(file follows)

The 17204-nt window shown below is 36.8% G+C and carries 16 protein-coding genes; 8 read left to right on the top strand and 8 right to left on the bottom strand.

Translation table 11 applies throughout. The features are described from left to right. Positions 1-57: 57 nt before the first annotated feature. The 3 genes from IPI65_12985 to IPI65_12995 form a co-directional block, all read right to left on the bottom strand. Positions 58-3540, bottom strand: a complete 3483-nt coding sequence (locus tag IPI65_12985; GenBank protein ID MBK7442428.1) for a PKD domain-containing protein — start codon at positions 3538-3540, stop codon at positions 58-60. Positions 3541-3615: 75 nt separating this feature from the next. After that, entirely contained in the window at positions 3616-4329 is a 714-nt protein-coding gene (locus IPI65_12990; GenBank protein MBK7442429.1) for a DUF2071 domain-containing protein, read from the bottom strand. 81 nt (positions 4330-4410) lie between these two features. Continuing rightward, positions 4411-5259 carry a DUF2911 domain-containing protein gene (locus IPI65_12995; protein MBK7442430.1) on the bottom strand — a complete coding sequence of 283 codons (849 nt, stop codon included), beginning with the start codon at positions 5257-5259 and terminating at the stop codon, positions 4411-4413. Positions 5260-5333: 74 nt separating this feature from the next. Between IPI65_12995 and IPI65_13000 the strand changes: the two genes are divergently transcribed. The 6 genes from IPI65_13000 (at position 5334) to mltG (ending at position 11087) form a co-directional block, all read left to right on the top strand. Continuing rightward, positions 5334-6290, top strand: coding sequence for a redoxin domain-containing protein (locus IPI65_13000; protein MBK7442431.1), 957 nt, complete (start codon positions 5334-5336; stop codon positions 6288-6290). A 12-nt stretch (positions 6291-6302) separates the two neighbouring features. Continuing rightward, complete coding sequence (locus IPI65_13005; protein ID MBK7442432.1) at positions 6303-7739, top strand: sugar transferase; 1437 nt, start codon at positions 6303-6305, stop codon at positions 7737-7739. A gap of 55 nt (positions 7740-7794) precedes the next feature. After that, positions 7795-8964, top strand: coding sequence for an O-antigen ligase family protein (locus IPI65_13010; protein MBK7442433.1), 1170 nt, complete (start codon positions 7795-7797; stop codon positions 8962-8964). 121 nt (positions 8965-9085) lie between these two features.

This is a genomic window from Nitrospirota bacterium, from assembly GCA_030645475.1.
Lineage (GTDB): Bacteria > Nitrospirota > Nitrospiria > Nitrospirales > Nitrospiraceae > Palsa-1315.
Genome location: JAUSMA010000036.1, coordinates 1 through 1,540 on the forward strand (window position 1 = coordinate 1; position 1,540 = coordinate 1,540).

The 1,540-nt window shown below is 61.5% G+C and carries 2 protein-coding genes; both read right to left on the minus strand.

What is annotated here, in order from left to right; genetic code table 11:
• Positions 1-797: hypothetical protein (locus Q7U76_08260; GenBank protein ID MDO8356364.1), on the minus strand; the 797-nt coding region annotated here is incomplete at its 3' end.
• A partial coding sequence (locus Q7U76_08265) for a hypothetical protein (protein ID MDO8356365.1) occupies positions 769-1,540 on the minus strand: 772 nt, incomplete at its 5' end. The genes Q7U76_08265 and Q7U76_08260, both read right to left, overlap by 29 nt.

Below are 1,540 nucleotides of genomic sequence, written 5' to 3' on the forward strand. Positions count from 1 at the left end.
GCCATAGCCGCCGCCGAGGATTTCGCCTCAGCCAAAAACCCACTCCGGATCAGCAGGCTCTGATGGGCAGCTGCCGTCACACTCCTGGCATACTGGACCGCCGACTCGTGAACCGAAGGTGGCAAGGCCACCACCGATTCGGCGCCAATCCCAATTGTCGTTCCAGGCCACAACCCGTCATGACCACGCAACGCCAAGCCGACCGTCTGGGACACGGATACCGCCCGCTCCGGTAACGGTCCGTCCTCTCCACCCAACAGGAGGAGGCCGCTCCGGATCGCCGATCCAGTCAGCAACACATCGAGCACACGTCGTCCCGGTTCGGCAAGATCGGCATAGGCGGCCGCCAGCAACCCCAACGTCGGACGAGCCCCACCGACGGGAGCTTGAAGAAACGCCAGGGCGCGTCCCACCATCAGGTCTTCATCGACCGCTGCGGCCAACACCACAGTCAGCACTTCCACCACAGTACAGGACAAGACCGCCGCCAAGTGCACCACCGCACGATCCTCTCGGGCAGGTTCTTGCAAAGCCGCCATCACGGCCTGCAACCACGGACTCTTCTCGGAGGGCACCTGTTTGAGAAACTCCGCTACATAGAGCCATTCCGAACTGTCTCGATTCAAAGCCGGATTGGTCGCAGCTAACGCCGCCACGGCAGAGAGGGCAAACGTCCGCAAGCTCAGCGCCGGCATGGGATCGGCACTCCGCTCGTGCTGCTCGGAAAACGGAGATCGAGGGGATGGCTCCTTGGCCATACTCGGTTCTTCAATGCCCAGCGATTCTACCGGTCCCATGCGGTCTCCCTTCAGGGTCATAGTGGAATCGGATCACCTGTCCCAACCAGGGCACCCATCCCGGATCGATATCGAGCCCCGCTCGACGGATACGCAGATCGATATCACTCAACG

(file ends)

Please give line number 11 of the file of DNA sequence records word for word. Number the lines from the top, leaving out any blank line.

GCCATAGCCGCCGCCGAGGATTTCGCCTCAGCCAAAAACCCACTCCGGATCAGCAGGCTCTGATGGGCAGCTGCCGTCACACTCCTGGCATACTGGACCGCCGACTCGTGAACCGAAGGTGGCAAGGCCACCACCGATTCGGCGCCAATCCCAATTGTCGTTCCAGGCCACAACCCGTCATGACCACGCAACGCCAAGCCGACCGTCTGGGACACGGATACCGCCCGCTCCGGTAACGGTCCGTCCTCTCCACCCAACAGGAGGAGGCCGCTCCGGATCGCCGATCCAGTCAGCAACACATCGAGCACACGTCGTCCCGGTTCGGCAAGATCGGCATAGGCGGCCGCCAGCAACCCCAACGTCGGACGAGCCCCACCGACGGGAGCTTGAAGAAACGCCAGGGCGCGTCCCACCATCAGGTCTTCATCGACCGCTGCGGCCAACACCACAGTCAGCACTTCCACCACAGTACAGGACAAGACCGCCGCCAAGTGCACCACCGCACGATCCTCTCGGGCAGGTTCTTGCAAAGCCGCCATCACGGCCTGCAACCACGGACTCTTCTCGGAGGGCACCTGTTTGAGAAACTCCGCTACATAGAGCCATTCCGAACTGTCTCGATTCAAAGCCGGATTGGTCGCAGCTAACGCCGCCACGGCAGAGAGGGCAAACGTCCGCAAGCTCAGCGCCGGCATGGGATCGGCACTCCGCTCGTGCTGCTCGGAAAACGGAGATCGAGGGGATGGCTCCTTGGCCATACTCGGTTCTTCAATGCCCAGCGATTCTACCGGTCCCATGCGGTCTCCCTTCAGGGTCATAGTGGAATCGGATCACCTGTCCCAACCAGGGCACCCATCCCGGATCGATATCGAGCCCCGCTCGACGGATACGCAGATCGATATCACTCAACG